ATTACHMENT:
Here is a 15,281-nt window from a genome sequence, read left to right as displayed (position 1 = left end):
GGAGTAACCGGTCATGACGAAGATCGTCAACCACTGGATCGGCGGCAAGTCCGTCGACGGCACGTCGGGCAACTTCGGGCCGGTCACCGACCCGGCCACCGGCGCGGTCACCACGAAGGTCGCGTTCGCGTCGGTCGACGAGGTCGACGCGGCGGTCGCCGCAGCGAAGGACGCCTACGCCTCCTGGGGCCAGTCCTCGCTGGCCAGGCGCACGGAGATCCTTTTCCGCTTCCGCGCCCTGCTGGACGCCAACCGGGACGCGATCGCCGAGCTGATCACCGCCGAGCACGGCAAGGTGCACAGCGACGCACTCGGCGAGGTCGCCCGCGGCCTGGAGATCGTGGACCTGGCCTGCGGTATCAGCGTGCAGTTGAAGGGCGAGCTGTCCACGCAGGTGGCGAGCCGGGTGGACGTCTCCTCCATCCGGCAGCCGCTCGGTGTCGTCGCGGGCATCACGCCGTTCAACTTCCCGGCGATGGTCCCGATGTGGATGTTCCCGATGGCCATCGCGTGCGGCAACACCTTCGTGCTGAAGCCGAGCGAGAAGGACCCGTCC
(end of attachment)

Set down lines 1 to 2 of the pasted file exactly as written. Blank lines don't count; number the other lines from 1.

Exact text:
Here is a 15,281-nt window from a genome sequence, read left to right as displayed (position 1 = left end):
GGAGTAACCGGTCATGACGAAGATCGTCAACCACTGGATCGGCGGCAAGTCCGTCGACGGCACGTCGGGCAACTTCGGGCCGGTCACCGACCCGGCCACCGGCGCGGTCACCACGAAGGTCGCGTTCGCGTCGGTCGACGAGGTCGACGCGGCGGTCGCCGCAGCGAAGGACGCCTACGCCTCCTGGGGCCAGTCCTCGCTGGCCAGGCGCACGGAGATCCTTTTCCGCTTCCGCGCCCTGCTGGACGCCAACCGGGACGCGATCGCCGAGCTGATCACCGCCGAGCACGGCAAGGTGCACAGCGACGCACTCGGCGAGGTCGCCCGCGGCCTGGAGATCGTGGACCTGGCCTGCGGTATCAGCGTGCAGTTGAAGGGCGAGCTGTCCACGCAGGTGGCGAGCCGGGTGGACGTCTCCTCCATCCGGCAGCCGCTCGGTGTCGTCGCGGGCATCACGCCGTTCAACTTCCCGGCGATGGTCCCGATGTGGATGTTCCCGATGGCCATCGCGTGCGGCAACACCTTCGTGCTGAAGCCGAGCGAGAAGGACCCGTCC